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November 29, 2021

Flag Retirement Box debuts at Register of Deeds Office

     

FLAG RETIREMENT BOX — Shown above, left to right: Dale Chapman (U.S. Navy veteran) and Mr. Scott Hines (USAF, Retired) will make sure the American Legion properly retires U.S. Flags in accordance with the U.S. Flag Code. Flags to be retired may be placed in the box, located in the Alexander County Register of Deeds Office, 151 West Main Avenue, Taylorsville , NC. 28681.

In time for Veterans Day, a Flag Retirement Box has been installed at the Alexander County Register of Deeds office. The American Legion Post 170 Past Commander Dale Chapman and current Commander Scott Hines show off the flag retirement box for old, faded, worn, and torn U.S. flags that are no longer serviceable.

Everyone is welcome to deposit their unserviceable flags in this receptacle at the Register of Deeds office whenever the office is open–normally Monday through Friday, 8 AM to 5 PM. Mr. Dale Chapman (U.S. Navy veteran) and Mr. Scott Hines (U.S. Air Force, Retired) will make sure the American Legion properly retires Old Glory in accordance with the U.S. Flag Code (Chapter 1 of Title 4 of the United States Code). This flag collection box was acquired through a program sponsored by the National Association of Counties and the North Carolina Association of County Commissioners.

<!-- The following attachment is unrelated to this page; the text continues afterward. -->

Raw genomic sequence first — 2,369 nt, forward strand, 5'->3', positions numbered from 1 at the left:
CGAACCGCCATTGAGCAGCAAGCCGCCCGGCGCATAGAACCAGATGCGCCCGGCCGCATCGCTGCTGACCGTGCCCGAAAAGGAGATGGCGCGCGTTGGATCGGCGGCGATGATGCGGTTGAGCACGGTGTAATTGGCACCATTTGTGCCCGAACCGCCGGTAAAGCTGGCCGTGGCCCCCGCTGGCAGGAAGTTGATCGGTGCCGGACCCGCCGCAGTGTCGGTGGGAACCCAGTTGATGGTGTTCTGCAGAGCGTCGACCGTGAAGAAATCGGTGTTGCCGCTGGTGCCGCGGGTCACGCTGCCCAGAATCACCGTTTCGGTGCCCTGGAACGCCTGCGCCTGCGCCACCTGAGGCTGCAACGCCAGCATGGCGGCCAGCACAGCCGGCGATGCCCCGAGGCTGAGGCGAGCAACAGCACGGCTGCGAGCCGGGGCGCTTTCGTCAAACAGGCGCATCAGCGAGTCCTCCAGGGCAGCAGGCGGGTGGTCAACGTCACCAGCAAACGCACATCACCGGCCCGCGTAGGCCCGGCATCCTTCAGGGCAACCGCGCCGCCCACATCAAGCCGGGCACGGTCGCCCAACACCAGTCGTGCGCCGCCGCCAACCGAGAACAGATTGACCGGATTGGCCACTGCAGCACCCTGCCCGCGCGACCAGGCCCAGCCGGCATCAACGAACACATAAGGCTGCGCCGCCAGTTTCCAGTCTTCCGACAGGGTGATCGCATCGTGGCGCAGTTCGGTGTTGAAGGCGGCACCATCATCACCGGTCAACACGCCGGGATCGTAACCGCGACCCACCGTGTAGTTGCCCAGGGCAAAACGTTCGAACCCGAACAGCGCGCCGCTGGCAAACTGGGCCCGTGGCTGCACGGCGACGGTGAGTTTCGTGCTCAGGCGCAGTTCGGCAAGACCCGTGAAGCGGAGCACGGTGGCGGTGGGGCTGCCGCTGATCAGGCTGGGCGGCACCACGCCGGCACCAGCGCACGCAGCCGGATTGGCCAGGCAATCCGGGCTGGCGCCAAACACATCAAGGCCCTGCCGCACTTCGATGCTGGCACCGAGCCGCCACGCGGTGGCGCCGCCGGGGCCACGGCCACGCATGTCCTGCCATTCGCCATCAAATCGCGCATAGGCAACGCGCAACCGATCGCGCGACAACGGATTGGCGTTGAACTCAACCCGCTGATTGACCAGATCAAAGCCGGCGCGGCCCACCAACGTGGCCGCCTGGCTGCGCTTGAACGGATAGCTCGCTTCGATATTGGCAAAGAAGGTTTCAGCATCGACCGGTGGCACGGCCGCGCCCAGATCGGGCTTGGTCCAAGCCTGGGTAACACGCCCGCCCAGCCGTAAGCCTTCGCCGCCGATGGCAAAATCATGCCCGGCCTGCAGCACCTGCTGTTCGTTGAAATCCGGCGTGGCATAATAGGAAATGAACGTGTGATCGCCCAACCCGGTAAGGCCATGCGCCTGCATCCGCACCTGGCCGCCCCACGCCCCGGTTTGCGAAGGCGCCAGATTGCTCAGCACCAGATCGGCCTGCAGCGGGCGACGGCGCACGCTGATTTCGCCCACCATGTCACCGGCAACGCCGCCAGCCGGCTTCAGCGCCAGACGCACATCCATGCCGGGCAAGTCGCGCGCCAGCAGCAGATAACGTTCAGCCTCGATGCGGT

Through Post 170’s flag retirement program, Commander’s Chapman and Hines would like to remind Alexander County citizens of proper respect for the U.S. Flag. No disrespect should be shown to the flag of the United States of America; the flag should not be dipped to any person or thing. Regimental colors, State flags, and organization or institutional flags are to be dipped as a mark of honor.

Other ways to properly respect the flag are:
• The flag should never be displayed with the union down, except as a signal of dire distress
• The flag should never touch anything beneath it, such as the ground, the floor, water, or merchandise
• The flag should never be carried flat or horizontally, but always aloft and free
• The flag should never be used as wearing apparel, bedding, or drapery
• The flag should never be fastened, displayed, used, or stored in such a manner as to permit it to be easily torn, soiled, or damaged in any way
• The flag should never be used as a covering for a ceiling
• The flag should never have placed upon it, nor on any part of it, nor attached to it any mark, insignia, letter, word, figure, design, or picture
• The flag should never be used as a receptacle for receiving, holding, carrying, or delivering anything

Also, the flag, when it is in such condition that it is no longer a fitting emblem for display, should be destroyed in a dignified way, preferably by burning. For more information about proper handling, care and treatment of the U.S. Flag, please visit the American Legion Flag Advocacy web page at https://www.legion.org/flag. For more information about American Legion, please call Post 170 Commander Scott Hines at (828) 632-3152.

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